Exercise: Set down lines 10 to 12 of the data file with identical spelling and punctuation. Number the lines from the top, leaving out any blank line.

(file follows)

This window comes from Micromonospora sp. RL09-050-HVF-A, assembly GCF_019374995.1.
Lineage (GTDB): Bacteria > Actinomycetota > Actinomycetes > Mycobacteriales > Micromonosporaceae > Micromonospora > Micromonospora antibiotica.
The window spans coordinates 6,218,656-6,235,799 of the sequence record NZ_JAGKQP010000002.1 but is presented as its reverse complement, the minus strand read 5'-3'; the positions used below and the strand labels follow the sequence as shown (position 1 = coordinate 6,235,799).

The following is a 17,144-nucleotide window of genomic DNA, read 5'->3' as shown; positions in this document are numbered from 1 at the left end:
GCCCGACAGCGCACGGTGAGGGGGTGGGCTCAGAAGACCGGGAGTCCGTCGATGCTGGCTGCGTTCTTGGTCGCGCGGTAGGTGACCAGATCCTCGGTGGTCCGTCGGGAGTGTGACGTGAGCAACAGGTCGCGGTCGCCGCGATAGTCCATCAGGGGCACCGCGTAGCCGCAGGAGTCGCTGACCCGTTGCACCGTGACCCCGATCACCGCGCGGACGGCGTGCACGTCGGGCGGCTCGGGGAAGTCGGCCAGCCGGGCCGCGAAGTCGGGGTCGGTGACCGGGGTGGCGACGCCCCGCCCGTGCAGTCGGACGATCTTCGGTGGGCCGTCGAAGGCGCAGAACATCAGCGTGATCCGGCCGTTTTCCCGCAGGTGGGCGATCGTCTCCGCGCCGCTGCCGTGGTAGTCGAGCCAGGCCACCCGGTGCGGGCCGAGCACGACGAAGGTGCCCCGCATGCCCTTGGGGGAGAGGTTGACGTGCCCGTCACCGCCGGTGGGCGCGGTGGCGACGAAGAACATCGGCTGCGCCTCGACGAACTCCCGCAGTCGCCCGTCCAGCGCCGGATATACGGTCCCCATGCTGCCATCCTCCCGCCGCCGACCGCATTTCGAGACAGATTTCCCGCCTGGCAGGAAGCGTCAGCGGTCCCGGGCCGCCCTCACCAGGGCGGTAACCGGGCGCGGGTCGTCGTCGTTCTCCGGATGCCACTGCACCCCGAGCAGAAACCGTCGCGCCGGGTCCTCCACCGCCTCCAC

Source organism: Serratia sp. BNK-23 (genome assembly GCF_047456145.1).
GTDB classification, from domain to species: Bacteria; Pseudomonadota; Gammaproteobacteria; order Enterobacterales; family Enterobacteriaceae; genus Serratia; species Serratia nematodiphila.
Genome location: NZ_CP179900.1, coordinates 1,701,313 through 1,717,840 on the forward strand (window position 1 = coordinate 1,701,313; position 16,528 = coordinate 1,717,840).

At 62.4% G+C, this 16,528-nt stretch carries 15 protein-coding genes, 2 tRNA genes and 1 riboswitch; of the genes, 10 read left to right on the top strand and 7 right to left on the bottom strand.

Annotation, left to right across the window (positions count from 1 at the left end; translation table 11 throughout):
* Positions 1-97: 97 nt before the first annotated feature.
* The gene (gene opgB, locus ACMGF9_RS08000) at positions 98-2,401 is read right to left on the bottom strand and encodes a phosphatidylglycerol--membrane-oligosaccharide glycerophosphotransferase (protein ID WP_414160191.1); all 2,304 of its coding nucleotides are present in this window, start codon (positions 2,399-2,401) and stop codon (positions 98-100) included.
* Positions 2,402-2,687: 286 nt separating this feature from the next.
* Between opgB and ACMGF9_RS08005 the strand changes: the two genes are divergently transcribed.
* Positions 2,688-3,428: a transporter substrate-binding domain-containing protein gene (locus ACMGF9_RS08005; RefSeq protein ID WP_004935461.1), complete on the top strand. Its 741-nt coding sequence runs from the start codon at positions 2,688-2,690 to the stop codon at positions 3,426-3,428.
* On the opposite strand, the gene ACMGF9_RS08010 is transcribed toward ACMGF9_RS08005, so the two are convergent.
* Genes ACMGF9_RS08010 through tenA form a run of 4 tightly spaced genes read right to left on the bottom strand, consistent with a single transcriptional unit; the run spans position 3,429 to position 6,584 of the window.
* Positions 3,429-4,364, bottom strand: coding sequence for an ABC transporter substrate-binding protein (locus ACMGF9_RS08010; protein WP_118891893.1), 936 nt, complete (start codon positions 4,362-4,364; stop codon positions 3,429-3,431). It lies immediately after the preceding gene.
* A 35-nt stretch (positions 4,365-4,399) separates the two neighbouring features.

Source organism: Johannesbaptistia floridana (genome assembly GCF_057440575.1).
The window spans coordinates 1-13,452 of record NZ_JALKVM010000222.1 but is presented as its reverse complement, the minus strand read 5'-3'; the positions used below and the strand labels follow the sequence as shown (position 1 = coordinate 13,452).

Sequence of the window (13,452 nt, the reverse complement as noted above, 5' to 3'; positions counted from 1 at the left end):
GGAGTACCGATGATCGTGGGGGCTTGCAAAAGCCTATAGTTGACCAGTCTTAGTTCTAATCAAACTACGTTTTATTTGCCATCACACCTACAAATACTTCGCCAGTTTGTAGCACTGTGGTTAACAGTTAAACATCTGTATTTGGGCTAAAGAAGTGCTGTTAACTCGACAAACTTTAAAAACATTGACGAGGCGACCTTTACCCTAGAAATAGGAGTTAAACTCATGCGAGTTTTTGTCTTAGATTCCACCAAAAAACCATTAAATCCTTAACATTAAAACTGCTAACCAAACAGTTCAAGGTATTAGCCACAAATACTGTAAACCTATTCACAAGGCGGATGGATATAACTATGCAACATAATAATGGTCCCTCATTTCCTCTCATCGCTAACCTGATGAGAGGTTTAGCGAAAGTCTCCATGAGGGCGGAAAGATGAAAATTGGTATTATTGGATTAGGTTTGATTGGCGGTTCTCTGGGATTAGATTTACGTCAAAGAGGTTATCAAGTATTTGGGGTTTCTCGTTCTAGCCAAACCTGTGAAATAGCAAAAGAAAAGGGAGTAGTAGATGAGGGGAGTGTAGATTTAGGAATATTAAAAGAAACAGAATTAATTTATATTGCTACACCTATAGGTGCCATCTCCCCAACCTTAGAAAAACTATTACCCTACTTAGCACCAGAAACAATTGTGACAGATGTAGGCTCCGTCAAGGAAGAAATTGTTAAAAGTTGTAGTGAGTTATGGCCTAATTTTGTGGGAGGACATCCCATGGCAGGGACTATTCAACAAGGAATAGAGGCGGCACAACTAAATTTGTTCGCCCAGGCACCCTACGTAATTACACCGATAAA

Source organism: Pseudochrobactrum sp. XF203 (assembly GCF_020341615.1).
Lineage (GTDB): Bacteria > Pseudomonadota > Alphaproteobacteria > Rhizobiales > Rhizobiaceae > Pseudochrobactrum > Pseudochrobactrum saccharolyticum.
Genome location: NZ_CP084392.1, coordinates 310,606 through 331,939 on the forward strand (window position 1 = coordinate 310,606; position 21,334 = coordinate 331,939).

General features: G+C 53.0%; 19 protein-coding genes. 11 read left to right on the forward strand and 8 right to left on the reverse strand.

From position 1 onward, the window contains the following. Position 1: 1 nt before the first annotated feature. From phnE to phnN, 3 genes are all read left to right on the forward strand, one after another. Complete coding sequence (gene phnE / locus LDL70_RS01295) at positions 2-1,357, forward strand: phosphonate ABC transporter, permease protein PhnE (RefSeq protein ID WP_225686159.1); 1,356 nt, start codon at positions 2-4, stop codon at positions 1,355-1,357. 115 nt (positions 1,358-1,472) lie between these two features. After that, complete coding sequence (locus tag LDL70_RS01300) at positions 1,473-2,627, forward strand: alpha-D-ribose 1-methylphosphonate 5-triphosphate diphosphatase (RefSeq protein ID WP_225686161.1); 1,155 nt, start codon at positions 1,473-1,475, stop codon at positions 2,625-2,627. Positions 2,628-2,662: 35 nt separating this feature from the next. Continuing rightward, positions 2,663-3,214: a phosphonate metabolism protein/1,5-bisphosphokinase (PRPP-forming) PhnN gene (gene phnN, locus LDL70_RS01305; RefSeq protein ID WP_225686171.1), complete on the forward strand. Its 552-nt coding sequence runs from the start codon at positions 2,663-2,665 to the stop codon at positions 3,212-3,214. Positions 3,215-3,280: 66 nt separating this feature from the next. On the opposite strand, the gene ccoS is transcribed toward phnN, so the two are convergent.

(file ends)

Annotation, left to right across the window (positions count from 1 at the left end; translation table 11 throughout):
* Positions 1-97: 97 nt before the first annotated feature.
* The gene (gene opgB, locus ACMGF9_RS08000) at positions 98-2,401 is read right to left on the bottom strand and encodes a phosphatidylglycerol--membrane-oligosaccharide glycerophosphotransferase (protein ID WP_414160191.1); all 2,304 of its coding nucleotides are present in this window, start codon (positions 2,399-2,401) and stop codon (positions 98-100) included.